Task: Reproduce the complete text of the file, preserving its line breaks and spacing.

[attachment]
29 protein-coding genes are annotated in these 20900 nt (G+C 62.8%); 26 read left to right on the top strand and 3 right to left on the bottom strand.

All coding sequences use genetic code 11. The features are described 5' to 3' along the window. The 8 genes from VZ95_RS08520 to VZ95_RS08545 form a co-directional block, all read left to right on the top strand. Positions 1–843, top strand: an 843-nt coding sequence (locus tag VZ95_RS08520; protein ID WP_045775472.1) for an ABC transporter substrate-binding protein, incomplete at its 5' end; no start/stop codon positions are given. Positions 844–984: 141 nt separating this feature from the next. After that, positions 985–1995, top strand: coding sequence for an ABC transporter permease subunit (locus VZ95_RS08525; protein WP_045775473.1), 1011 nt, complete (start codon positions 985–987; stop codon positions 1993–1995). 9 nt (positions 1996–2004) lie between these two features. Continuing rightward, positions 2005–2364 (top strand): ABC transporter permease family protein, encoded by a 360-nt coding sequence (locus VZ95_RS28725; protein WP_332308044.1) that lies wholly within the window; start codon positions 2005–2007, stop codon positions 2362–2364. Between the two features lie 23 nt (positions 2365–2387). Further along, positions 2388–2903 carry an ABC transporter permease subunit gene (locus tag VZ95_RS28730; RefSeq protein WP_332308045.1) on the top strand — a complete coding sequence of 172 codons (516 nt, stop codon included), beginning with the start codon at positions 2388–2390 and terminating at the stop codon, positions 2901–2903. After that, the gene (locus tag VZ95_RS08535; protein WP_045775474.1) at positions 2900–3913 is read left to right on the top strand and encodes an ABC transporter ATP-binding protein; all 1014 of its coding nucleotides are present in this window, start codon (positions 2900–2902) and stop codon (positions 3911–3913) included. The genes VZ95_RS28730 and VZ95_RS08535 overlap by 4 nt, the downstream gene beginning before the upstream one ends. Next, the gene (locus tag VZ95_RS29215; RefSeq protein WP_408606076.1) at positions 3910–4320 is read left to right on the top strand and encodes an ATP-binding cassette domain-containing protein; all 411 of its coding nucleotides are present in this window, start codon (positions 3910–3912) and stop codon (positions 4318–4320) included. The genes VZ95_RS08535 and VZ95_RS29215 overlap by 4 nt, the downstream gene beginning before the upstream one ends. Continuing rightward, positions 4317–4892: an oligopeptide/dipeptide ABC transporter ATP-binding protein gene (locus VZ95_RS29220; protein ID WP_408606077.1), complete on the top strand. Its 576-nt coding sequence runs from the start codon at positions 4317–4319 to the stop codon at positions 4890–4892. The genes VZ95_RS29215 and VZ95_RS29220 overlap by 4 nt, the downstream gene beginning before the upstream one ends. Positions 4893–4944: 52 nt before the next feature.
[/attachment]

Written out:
29 protein-coding genes are annotated in these 20900 nt (G+C 62.8%); 26 read left to right on the top strand and 3 right to left on the bottom strand.

All coding sequences use genetic code 11. The features are described 5' to 3' along the window. The 8 genes from VZ95_RS08520 to VZ95_RS08545 form a co-directional block, all read left to right on the top strand. Positions 1–843, top strand: an 843-nt coding sequence (locus tag VZ95_RS08520; protein ID WP_045775472.1) for an ABC transporter substrate-binding protein, incomplete at its 5' end; no start/stop codon positions are given. Positions 844–984: 141 nt separating this feature from the next. After that, positions 985–1995, top strand: coding sequence for an ABC transporter permease subunit (locus VZ95_RS08525; protein WP_045775473.1), 1011 nt, complete (start codon positions 985–987; stop codon positions 1993–1995). 9 nt (positions 1996–2004) lie between these two features. Continuing rightward, positions 2005–2364 (top strand): ABC transporter permease family protein, encoded by a 360-nt coding sequence (locus VZ95_RS28725; protein WP_332308044.1) that lies wholly within the window; start codon positions 2005–2007, stop codon positions 2362–2364. Between the two features lie 23 nt (positions 2365–2387). Further along, positions 2388–2903 carry an ABC transporter permease subunit gene (locus tag VZ95_RS28730; RefSeq protein WP_332308045.1) on the top strand — a complete coding sequence of 172 codons (516 nt, stop codon included), beginning with the start codon at positions 2388–2390 and terminating at the stop codon, positions 2901–2903. After that, the gene (locus tag VZ95_RS08535; protein WP_045775474.1) at positions 2900–3913 is read left to right on the top strand and encodes an ABC transporter ATP-binding protein; all 1014 of its coding nucleotides are present in this window, start codon (positions 2900–2902) and stop codon (positions 3911–3913) included. The genes VZ95_RS28730 and VZ95_RS08535 overlap by 4 nt, the downstream gene beginning before the upstream one ends. Next, the gene (locus tag VZ95_RS29215; RefSeq protein WP_408606076.1) at positions 3910–4320 is read left to right on the top strand and encodes an ATP-binding cassette domain-containing protein; all 411 of its coding nucleotides are present in this window, start codon (positions 3910–3912) and stop codon (positions 4318–4320) included. The genes VZ95_RS08535 and VZ95_RS29215 overlap by 4 nt, the downstream gene beginning before the upstream one ends. Continuing rightward, positions 4317–4892: an oligopeptide/dipeptide ABC transporter ATP-binding protein gene (locus VZ95_RS29220; protein ID WP_408606077.1), complete on the top strand. Its 576-nt coding sequence runs from the start codon at positions 4317–4319 to the stop codon at positions 4890–4892. The genes VZ95_RS29215 and VZ95_RS29220 overlap by 4 nt, the downstream gene beginning before the upstream one ends. Positions 4893–4944: 52 nt before the next feature.